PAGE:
Strategies for helping students improve their learning of content material abound in research literature. However, many strategies lack adequate research evidence to demonstrate conclusively that they can be used to increase children’s understanding or memory of what they read. Although educational researchers are gaining an understanding of the strategies that good students use, in most cases they have not been able to show conclusively that other children can successfully be taught these strategies (see ERN May/June 1989 “Are We Ready To Teach Thinking Skills?”).
There are two strategies, however, on which there has been extensive research. Summarization and ‘question-answering’ have been commonly used in classrooms and supportable conclusions can be drawn about the effectiveness of these two techniques. Michael Pressley, Carla J. Johnson, Sonya Symons, Jacqueline A. McGoldrick and Janice A. Kurita, at the University of Western Ontario, analyzed the research available of these and other strategies used to improve recall and comprehension.
Children benefit less from answering questions
By the middle school years, most students are expected to understand and remember material covered in science and social studies textbooks. The most frequently used method of helping students learn this material is to have them answer questions at the end of each chapter. But, though answering questions increases learning in adults, research indicates that the results with children are much less certain. Analyzing children’s responses to questions has revealed that young students may not benefit from this strategy as much as adult students because children do not tend to look back at the text to find answers.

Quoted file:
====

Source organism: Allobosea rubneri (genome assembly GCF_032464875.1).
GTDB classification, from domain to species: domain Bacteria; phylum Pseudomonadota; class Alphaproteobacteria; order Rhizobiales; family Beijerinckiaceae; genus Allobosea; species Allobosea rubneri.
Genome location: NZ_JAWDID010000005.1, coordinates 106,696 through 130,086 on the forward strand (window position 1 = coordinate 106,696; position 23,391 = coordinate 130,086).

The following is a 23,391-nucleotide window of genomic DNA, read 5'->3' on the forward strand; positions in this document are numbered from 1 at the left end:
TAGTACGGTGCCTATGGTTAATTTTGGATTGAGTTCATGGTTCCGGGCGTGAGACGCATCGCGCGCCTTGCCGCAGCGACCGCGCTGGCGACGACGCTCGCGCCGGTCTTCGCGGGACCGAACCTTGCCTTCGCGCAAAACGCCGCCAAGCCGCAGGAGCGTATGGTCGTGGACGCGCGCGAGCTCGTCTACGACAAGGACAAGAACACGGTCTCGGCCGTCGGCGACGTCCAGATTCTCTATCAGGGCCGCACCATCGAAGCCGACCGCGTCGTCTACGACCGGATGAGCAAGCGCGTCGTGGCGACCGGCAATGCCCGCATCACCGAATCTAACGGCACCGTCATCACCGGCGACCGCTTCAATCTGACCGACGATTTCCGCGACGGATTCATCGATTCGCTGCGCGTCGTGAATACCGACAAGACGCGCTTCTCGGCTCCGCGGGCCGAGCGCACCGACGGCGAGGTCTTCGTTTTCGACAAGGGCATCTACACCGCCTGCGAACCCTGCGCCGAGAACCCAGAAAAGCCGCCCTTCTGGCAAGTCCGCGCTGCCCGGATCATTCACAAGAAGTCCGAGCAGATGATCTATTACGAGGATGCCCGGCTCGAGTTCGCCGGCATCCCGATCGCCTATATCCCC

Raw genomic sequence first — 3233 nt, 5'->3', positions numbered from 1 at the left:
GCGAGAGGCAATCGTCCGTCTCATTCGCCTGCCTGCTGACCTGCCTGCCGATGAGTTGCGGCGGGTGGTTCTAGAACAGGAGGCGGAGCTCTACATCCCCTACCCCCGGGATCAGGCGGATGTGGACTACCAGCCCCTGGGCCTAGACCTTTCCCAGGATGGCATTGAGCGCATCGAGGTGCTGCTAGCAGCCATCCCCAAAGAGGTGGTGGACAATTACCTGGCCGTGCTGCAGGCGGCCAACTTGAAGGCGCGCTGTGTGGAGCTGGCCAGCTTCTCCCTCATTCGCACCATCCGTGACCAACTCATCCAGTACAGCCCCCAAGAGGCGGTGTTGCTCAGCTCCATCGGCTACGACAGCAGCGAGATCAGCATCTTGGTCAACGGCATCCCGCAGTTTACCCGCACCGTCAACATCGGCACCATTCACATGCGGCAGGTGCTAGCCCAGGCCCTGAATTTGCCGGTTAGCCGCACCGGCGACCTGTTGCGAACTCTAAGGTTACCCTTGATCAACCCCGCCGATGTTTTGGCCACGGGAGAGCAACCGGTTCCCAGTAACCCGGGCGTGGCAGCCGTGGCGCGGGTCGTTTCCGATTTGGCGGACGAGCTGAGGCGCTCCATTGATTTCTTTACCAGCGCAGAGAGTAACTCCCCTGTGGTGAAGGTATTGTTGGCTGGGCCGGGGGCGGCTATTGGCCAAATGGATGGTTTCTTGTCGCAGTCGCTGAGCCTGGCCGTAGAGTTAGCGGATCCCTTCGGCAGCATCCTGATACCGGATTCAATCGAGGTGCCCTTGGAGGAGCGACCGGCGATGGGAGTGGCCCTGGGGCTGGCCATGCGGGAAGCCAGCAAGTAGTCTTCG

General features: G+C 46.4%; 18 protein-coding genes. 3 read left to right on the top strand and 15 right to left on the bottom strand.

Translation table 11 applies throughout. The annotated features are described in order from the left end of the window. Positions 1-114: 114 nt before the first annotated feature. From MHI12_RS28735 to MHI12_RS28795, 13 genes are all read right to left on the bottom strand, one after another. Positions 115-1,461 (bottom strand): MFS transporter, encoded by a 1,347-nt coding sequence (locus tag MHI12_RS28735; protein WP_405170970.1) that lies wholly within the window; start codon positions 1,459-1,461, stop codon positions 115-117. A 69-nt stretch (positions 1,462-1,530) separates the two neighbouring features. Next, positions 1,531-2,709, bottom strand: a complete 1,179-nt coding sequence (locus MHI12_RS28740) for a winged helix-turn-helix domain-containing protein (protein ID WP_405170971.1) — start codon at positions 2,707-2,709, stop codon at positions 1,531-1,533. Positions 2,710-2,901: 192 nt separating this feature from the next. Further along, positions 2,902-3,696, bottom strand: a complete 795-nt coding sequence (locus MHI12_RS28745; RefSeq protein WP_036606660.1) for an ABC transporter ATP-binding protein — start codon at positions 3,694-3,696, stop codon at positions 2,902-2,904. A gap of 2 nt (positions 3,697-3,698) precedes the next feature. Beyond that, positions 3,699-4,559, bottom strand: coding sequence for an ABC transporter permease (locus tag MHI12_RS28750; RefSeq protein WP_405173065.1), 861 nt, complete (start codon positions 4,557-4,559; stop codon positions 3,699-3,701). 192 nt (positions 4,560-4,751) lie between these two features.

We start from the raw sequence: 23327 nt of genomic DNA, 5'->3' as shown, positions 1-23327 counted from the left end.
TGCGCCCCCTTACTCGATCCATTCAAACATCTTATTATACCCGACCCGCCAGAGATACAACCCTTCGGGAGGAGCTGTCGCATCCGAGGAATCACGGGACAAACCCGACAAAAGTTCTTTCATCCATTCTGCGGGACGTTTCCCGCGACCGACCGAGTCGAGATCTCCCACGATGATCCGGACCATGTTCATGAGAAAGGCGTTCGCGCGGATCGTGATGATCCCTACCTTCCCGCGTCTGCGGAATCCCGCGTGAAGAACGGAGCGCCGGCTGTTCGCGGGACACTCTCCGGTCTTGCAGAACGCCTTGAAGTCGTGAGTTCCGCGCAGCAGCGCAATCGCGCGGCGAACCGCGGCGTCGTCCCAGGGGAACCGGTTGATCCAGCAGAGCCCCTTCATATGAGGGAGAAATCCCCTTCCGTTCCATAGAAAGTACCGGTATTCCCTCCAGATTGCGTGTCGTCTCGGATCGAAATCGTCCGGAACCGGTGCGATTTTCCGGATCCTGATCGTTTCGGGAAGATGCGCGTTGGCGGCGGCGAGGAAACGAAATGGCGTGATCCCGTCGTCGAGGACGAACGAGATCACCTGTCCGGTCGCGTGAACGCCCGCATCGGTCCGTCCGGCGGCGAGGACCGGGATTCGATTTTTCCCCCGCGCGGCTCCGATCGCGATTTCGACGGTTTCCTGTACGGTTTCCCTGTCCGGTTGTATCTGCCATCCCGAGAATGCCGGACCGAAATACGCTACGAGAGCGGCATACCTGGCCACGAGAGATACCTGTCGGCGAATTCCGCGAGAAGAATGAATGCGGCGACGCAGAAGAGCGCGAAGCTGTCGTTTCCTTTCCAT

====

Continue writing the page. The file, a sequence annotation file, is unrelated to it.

This appears to be especially true for lower elementary students and for poor readers in upper elementary grades. Those students in the upper elementary grades who do look back into the text for answer, who focus on the sections where the answer is most likely to be found, and who integrate information from different sections of the text, benefit the most from answering questions after reading.
Pressley et al. recommend that if the purpose of answering questions is to improve memory and understanding of textbook material, then students must be taught how to look back to find answers.
First, students need to be taught to analyze the question in order to determine what type of information the student needs to find: facts, an interpretation of facts, or information implied in the text. Students should be directed in the use of headings, subheadings, bold face print and cues in the margins so they can locate quickly the information they seek.
This type of training appears to take more time and practice than we normally provide our students. It is recommended that teachers model this strategy by talking aloud about questions and explaining how they determine where to locate information. It is important for students to understand the reason for the strategy if they are to be motivated to master it and use it without teacher prompting.
Teaching students how to summarize
Summarization of text material is the strategy that has probably the best empirical support for improving students’ memory of text. However, research shows that children do not summarize well or often unless they are given direct instruction in how to construct summaries. While there are many ways to construct summaries, the simplest involves designing one sentence that captures the meaning of each paragraph. Research shows, however, that more complex forms of summarization can produce greater gains in learning. Pressley et al. recommend using the following rules when summarizing:
1. delete trivial information
2. delete redundant information